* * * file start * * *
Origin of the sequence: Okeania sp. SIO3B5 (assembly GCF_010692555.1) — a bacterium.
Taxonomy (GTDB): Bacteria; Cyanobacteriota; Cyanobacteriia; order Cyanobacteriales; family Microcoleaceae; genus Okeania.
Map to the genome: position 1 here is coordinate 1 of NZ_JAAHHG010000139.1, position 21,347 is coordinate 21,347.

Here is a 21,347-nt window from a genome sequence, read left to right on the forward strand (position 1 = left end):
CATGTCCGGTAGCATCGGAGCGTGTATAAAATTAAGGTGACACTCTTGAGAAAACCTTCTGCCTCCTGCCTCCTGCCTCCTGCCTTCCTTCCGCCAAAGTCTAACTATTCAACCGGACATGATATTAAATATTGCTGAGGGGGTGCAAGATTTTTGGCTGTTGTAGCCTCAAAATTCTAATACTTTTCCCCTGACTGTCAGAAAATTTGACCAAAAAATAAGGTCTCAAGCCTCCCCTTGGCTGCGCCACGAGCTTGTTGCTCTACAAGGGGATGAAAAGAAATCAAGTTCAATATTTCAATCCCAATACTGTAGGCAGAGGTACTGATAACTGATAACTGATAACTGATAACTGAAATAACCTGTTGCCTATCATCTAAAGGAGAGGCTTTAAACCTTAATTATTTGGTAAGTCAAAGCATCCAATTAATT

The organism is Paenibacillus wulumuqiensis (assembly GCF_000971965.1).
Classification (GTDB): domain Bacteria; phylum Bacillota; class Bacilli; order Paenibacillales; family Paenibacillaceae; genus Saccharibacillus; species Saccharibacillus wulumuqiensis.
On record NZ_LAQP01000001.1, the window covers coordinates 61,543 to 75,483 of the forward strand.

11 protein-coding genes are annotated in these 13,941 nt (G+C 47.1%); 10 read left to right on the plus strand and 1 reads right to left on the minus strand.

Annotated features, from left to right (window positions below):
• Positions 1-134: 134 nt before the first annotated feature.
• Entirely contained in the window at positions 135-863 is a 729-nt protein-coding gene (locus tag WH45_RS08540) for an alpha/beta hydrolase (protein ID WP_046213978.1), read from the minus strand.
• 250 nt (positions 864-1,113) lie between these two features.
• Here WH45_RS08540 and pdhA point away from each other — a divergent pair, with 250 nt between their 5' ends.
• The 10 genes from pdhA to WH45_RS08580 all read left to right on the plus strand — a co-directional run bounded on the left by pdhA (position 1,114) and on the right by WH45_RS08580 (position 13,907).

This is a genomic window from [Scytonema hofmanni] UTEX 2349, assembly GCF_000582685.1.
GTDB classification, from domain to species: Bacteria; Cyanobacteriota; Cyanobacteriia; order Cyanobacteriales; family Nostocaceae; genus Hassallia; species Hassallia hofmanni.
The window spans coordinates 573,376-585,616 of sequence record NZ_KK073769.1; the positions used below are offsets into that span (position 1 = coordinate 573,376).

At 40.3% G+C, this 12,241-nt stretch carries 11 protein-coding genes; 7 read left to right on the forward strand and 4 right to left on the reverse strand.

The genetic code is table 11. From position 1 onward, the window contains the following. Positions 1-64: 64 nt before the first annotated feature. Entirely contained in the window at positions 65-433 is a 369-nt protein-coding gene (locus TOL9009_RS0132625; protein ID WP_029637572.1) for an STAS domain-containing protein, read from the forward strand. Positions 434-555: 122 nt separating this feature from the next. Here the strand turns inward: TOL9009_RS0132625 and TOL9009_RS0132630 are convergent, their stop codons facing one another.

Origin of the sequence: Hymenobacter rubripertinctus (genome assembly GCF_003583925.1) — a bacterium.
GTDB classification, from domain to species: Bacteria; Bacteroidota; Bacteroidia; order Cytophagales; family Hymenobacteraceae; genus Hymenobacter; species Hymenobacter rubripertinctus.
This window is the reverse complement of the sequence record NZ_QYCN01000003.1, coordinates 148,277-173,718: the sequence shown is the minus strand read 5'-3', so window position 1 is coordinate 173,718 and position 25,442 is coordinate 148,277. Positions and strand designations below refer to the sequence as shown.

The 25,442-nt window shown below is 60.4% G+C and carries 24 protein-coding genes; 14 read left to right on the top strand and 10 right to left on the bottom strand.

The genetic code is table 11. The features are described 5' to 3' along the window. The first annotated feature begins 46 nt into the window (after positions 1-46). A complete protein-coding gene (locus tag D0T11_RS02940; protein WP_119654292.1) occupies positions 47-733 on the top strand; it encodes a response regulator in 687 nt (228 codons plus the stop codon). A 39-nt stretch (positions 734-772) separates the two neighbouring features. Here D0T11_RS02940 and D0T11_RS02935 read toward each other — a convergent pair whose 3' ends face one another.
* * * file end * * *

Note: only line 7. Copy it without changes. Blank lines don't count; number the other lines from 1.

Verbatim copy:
Classification (GTDB): domain Bacteria; phylum Bacillota; class Bacilli; order Paenibacillales; family Paenibacillaceae; genus Saccharibacillus; species Saccharibacillus wulumuqiensis.